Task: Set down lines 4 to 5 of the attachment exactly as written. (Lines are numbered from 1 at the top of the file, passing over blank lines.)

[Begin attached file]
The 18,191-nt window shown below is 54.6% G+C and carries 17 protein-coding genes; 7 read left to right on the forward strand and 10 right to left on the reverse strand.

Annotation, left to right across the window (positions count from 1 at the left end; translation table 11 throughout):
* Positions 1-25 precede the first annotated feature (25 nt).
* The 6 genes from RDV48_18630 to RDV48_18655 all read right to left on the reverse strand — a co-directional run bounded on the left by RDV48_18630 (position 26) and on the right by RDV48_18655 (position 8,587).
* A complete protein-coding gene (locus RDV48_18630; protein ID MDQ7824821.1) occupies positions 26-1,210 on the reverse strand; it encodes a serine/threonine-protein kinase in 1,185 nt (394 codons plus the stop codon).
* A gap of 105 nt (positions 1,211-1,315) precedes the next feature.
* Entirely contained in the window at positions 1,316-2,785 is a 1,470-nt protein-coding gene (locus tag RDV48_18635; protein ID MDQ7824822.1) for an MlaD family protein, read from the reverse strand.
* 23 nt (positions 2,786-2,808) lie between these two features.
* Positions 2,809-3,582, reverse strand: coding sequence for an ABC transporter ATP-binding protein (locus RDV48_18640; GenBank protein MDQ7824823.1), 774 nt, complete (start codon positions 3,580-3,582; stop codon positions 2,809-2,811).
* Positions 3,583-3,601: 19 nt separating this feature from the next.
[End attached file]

* The 6 genes from RDV48_18630 to RDV48_18655 all read right to left on the reverse strand — a co-directional run bounded on the left by RDV48_18630 (position 26) and on the right by RDV48_18655 (position 8,587).
* A complete protein-coding gene (locus RDV48_18630; protein ID MDQ7824821.1) occupies positions 26-1,210 on the reverse strand; it encodes a serine/threonine-protein kinase in 1,185 nt (394 codons plus the stop codon).